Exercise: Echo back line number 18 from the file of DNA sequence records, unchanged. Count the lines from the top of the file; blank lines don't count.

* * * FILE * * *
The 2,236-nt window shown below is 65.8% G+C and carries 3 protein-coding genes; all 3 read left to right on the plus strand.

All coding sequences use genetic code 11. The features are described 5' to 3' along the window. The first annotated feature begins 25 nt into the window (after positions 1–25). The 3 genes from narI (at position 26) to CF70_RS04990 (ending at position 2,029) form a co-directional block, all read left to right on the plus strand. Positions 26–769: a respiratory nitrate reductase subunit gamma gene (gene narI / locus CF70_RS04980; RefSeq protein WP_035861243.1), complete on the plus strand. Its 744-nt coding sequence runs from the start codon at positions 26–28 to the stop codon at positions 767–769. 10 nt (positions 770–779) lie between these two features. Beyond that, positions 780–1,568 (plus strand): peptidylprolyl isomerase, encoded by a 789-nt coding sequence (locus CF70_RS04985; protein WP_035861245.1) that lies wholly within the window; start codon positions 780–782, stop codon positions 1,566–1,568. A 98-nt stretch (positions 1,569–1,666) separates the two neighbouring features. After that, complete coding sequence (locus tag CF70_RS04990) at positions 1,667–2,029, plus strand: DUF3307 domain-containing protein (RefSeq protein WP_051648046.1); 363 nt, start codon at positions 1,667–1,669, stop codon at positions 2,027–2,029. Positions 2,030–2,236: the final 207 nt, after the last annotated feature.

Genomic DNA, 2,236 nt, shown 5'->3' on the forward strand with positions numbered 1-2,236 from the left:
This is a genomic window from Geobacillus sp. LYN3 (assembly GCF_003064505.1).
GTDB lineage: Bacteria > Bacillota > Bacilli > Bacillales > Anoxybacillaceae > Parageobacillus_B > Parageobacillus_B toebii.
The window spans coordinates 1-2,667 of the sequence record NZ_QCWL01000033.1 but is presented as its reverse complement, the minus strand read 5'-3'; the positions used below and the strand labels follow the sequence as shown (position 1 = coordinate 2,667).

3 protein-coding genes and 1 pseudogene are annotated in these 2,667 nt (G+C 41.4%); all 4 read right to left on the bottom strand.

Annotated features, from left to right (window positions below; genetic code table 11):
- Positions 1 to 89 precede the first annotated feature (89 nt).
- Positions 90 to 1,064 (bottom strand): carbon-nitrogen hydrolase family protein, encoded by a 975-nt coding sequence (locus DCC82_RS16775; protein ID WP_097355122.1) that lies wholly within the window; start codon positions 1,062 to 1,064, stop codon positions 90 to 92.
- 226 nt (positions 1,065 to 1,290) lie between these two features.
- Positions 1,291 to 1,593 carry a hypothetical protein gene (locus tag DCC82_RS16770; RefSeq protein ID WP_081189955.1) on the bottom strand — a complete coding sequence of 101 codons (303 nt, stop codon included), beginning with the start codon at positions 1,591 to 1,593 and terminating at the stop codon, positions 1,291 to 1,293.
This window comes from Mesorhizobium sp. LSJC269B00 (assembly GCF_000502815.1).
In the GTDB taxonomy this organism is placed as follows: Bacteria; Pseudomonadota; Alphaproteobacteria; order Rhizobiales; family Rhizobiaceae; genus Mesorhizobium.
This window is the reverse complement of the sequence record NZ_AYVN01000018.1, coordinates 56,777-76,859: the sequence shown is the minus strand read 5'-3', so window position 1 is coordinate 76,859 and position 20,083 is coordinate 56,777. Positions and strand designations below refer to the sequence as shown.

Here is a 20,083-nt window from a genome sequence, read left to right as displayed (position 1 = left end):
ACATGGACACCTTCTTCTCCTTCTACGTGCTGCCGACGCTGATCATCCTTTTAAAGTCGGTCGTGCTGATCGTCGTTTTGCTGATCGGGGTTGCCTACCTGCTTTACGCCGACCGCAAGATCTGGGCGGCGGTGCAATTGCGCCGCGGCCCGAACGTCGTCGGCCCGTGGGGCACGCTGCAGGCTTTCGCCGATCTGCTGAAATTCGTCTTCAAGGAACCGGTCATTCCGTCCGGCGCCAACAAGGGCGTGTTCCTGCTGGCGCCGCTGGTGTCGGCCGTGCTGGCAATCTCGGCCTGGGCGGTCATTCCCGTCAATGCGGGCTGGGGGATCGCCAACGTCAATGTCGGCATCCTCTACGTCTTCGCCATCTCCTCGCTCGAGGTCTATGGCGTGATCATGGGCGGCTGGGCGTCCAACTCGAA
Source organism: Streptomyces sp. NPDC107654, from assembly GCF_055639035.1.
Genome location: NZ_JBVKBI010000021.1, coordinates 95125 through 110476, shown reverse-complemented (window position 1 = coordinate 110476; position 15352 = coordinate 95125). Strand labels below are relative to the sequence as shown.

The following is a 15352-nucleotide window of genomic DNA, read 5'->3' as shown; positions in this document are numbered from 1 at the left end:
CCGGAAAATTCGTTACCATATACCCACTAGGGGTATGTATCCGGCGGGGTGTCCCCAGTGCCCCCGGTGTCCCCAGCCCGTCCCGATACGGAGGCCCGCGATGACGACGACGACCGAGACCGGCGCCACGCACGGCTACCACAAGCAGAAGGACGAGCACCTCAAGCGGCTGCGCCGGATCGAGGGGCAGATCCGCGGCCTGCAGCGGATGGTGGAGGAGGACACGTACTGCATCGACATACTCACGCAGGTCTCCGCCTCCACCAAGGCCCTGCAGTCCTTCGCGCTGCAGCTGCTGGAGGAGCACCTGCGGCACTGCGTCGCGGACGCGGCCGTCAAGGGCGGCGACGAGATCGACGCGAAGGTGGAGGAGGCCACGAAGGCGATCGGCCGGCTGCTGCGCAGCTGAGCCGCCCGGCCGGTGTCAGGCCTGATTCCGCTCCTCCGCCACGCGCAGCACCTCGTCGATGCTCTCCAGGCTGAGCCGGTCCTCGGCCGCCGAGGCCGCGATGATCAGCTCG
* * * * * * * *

Source organism: Streptomyces sp. NPDC107654, from assembly GCF_055639035.1.